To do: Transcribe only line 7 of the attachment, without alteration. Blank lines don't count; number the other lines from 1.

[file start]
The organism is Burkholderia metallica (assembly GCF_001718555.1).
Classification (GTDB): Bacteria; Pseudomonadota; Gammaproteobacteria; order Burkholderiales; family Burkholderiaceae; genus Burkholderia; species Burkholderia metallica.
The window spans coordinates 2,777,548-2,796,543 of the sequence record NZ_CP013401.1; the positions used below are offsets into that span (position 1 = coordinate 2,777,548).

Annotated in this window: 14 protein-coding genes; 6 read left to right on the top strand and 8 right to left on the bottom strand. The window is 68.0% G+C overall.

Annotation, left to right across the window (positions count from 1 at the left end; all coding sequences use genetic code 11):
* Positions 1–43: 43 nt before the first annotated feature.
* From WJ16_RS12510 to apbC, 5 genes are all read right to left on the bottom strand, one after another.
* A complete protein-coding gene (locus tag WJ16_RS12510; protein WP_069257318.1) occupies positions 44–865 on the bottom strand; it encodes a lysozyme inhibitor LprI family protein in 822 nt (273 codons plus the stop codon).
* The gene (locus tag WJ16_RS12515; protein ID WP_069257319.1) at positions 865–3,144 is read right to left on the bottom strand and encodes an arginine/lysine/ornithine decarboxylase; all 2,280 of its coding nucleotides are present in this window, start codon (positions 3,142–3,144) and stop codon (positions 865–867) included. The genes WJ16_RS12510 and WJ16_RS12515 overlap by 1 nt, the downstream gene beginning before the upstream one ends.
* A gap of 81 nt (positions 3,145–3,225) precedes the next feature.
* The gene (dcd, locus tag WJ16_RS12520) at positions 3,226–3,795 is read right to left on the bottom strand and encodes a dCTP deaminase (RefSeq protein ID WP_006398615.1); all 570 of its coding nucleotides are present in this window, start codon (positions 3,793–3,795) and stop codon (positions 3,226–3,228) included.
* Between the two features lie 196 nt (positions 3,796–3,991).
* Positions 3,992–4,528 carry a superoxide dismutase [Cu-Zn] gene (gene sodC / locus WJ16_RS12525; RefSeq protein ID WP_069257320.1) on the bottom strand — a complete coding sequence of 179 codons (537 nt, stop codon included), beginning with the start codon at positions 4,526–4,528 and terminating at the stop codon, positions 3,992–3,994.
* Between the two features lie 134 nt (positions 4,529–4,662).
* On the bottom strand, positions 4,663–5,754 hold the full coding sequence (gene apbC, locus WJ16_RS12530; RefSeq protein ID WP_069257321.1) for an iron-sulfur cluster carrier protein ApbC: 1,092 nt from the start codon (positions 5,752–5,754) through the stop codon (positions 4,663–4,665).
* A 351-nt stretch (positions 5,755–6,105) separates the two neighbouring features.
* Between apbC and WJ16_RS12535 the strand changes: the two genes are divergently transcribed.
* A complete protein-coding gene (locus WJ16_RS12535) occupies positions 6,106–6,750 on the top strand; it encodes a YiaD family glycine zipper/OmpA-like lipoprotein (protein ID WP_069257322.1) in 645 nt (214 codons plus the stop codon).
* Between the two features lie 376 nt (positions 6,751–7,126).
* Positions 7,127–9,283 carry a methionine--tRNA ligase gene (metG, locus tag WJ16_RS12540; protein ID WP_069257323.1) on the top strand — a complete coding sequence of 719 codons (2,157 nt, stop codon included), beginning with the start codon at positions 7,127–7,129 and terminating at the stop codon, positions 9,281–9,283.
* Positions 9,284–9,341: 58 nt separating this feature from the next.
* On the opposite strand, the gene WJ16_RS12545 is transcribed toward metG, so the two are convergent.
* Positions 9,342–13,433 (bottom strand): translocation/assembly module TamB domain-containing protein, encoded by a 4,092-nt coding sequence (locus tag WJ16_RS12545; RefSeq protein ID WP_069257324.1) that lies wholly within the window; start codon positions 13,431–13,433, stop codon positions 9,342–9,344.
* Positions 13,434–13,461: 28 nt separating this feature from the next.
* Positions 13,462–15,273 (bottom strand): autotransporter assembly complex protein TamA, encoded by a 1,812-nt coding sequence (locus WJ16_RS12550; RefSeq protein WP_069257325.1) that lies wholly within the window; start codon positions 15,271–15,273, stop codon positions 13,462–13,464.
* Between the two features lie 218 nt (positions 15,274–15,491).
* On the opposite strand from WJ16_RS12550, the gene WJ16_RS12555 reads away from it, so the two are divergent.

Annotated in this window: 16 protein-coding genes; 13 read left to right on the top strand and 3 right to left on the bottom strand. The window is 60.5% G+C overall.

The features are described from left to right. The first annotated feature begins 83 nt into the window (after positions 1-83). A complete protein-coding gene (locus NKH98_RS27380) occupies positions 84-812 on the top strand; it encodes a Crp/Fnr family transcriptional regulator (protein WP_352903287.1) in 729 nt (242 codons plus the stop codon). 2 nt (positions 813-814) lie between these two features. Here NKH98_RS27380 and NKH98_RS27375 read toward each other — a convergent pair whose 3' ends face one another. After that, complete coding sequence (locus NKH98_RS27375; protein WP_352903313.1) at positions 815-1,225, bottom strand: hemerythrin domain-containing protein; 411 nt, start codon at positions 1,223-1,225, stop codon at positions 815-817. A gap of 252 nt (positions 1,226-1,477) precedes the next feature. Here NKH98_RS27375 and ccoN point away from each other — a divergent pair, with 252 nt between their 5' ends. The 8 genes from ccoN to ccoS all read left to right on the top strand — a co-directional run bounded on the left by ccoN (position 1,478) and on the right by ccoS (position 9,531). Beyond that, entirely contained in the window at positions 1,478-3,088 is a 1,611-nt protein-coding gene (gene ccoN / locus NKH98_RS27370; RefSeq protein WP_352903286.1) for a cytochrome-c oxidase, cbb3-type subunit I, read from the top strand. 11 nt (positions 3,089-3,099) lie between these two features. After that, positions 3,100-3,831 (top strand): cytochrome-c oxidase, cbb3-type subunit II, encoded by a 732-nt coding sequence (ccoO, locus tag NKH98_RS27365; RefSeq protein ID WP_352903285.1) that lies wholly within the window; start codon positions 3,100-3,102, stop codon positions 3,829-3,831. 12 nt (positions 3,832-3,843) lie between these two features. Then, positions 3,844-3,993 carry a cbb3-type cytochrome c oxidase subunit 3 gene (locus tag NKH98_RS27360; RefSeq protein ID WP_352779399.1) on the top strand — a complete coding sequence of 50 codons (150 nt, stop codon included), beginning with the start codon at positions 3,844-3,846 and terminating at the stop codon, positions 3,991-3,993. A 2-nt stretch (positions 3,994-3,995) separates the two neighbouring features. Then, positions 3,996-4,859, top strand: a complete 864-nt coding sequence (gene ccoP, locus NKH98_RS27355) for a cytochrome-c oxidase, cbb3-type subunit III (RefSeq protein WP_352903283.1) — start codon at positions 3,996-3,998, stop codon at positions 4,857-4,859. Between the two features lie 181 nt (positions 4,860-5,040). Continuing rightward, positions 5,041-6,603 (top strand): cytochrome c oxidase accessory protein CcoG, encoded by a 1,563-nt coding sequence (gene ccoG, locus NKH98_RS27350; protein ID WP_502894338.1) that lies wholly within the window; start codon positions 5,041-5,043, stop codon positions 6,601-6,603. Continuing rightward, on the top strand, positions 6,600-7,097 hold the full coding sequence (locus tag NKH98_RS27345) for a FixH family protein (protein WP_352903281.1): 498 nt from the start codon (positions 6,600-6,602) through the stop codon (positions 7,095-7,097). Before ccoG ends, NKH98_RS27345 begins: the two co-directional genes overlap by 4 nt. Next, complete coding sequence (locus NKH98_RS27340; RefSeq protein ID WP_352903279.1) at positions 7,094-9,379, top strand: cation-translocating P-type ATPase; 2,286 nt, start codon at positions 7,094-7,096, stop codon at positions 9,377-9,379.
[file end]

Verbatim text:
* From WJ16_RS12510 to apbC, 5 genes are all read right to left on the bottom strand, one after another.